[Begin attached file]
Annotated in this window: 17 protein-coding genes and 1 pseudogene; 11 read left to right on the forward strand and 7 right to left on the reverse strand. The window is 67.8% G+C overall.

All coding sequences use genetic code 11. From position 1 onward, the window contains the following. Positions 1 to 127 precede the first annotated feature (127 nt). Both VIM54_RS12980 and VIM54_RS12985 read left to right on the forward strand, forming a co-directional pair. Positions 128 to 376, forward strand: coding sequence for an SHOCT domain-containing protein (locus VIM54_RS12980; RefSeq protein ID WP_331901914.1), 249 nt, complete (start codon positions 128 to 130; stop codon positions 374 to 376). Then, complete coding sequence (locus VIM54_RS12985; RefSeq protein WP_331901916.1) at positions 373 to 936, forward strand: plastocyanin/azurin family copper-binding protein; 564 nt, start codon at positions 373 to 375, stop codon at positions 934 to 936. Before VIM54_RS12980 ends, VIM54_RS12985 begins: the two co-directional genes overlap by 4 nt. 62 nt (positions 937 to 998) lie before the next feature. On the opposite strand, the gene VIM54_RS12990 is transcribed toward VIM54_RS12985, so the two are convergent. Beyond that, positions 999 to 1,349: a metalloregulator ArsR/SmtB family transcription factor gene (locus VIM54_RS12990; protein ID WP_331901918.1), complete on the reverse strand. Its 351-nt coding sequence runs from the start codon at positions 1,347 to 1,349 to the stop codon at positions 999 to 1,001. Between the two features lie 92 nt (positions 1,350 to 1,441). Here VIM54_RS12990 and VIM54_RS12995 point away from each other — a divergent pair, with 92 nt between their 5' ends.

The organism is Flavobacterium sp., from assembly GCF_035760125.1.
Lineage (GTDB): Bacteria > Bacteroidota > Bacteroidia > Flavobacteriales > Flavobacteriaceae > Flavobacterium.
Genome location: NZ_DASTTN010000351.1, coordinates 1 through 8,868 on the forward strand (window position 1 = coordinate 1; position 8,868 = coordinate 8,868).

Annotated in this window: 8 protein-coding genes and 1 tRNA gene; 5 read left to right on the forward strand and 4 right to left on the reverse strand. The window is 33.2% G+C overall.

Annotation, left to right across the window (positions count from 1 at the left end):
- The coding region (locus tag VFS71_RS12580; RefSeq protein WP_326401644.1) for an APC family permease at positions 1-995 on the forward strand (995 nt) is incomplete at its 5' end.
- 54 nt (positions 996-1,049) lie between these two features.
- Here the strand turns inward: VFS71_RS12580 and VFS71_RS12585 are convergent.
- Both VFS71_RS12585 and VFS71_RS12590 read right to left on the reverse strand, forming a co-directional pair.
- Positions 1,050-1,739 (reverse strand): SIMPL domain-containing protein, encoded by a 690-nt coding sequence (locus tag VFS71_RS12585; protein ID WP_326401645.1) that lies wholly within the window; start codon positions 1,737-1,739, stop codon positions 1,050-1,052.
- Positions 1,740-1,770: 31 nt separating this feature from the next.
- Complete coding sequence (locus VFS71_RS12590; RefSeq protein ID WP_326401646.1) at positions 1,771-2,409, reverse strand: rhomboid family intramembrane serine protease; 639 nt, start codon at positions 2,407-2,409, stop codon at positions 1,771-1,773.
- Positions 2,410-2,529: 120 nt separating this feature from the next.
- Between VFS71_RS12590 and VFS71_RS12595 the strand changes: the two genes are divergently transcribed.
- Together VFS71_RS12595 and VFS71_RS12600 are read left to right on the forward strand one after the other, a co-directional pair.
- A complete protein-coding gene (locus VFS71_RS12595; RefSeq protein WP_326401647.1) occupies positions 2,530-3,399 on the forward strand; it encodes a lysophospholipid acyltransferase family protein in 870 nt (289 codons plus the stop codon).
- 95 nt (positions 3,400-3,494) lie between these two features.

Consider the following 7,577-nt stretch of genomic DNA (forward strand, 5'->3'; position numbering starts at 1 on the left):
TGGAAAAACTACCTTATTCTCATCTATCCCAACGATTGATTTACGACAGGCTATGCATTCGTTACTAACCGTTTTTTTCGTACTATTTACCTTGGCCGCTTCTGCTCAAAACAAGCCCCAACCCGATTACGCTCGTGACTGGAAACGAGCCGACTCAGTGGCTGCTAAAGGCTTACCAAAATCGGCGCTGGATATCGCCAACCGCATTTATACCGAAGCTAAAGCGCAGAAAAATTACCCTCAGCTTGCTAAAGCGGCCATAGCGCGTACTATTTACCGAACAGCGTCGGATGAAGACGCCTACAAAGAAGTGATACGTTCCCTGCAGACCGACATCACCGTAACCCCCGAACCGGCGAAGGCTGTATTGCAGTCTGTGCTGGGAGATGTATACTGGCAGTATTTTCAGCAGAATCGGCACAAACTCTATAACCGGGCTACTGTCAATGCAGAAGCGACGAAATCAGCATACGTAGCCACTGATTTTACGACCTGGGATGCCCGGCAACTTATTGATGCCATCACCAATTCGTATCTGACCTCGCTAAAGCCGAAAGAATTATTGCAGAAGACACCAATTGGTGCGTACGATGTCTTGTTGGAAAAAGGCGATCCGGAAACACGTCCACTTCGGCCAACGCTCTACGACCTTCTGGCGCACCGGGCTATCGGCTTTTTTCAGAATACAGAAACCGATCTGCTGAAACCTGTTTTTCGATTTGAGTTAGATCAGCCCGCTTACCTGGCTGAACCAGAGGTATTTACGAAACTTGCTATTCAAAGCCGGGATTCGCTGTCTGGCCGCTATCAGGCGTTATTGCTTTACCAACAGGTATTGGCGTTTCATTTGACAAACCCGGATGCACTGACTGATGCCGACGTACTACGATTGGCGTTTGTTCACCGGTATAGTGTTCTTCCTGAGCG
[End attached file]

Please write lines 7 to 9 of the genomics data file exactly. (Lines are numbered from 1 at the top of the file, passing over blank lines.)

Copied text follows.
Annotation, left to right across the window (positions count from 1 at the left end):
- The coding region (locus tag VFS71_RS12580; RefSeq protein WP_326401644.1) for an APC family permease at positions 1-995 on the forward strand (995 nt) is incomplete at its 5' end.
- 54 nt (positions 996-1,049) lie between these two features.